E-Cigarette Use Increases Odds of Prediabetes, Study Results Show

Important evidence about the health effects of e-cigarettes can help shape public health best practices in the United States, the findings of an analysis suggest.

E-cigarette use is associated with increased odds of prediabetes, an analysis of data from a large survey representative of the US population showed.1

The findings, published in American Journal of Preventive Medicine, suggested important evidence about the health effects of e-cigarettes that can help shape public health best practices, according to investigators.1

“Our study demonstrated a clear association of prediabetes risk with the use of e-cigarettes,” Shyam Biswal, PhD, from the Department of Environmental Health and Engineering at Johns Hopkins Bloomberg School of Public Health, said in a statement. “With both e-cigarette use and prevalence of prediabetes dramatically on the rise in the past decade, our discovery that e-cigarettes carry a similar risk to traditional cigarettes with respect to diabetes is important for understanding and treating vulnerable individuals.”1

To determine the association between e-cigarette use and prediabetes, the investigators analyzed data from the Behavioral Risk Facto Surveillance System between 2016 and 2018.1

The survey is the largest annual health survey representative of US adults and provides data on chronic medical conditions, health outcomes, health-related risk behaviors, and preventive services.1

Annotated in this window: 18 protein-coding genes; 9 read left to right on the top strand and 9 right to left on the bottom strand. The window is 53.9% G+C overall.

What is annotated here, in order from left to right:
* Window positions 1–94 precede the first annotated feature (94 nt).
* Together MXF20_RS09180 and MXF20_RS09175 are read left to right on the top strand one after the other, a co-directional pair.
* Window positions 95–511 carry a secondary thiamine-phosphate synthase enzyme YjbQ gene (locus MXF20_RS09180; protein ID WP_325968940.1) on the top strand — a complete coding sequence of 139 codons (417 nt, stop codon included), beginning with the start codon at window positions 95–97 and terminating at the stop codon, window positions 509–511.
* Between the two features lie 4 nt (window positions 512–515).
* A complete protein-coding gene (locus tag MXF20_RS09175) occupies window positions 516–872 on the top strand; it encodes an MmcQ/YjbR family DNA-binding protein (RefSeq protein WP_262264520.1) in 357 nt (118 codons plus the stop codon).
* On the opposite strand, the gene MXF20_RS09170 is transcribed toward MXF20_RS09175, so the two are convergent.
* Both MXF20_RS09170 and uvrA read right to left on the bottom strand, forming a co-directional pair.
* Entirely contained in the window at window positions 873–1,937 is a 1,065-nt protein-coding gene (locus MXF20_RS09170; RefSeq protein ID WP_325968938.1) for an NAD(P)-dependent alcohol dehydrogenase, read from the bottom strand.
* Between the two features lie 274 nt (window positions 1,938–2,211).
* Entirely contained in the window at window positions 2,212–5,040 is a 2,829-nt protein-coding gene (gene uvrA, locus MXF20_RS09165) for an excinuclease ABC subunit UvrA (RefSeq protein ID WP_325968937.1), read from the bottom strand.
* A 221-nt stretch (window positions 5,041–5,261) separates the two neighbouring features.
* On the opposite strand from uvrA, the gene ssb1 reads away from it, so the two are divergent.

Among the 600,046 respondents, approximately 66,000 individuals were current e-cigarette users who reported a prediabetes diagnosis. The data also showed that these individuals had a higher prevalence of high-risk lifestyle factors and a worse mental and physical health status than non-smokers.1

The survey respondents were approximately 50.4% female, 67.7% non-Hispanic white, 12.2% non-Hispanic Black, and 5% Hispanic. Additionally, approximately 28.6% were aged 35 years and older.1

E-cigarette use was associated with greater odds of prediabetes compared with those who did not use e-cigarette or traditional cigarettes.1

“We were surprised by the findings associating prediabetes with e-cigarettes, because they are touted as a safer alternative, which we now know is not the case,” Biswal said. “In the case of cigarette smoking, nicotine has a detrimental effect on insulin action, and it appears that e-cigarettes may also have the same effect.”1

E-cigarettes are sometimes promoted as a safer alternative or a risk reduction product for those who smoke traditional cigarettes. However, the use of e-cigarettes has risen among younger individuals, which is an ongoing public health concern.1

Individuals who smoke cigarettes are about 30% to 40% more likely to develop type 2 diabetes than individuals who do not smoke, according to the CDC.2

Individuals with diabetes who smoke are also more likely than those who do not smoke to have trouble with insulin dosing and managing their diabetes. This can include other serious health problems involving heart disease, kidney disease, peripheral neuropathy, poor blood low in the legs, and retinopathy.2

Prediabetes is a reversable lifestyle that is manageable, according to the statement.1

Investigators recommend that targeting the reduction in e-cigarette use and educating younger adults could help reduce this risk of diabetes.1

Reference

1. Evidence links e-cigarette use with increased odds of prediabetes. EurekAlert, News release. March 3, 2022. March 4, 2022. https://www.eurekalert.org/news-releases/945011

2. Tips from former smokers: diabetes. CDC. Updated February 8, 2022. Accessed March 4, 2022. https://www.cdc.gov/tobacco/campaign/tips/diseases/diabetes.html#:~:text=In%20fact%2C%20people%20who%20smoke,people%20who%20don't%20smoke.&text=People%20with%20diabetes%20who%20smoke,and%20with%20managing%20their%20condition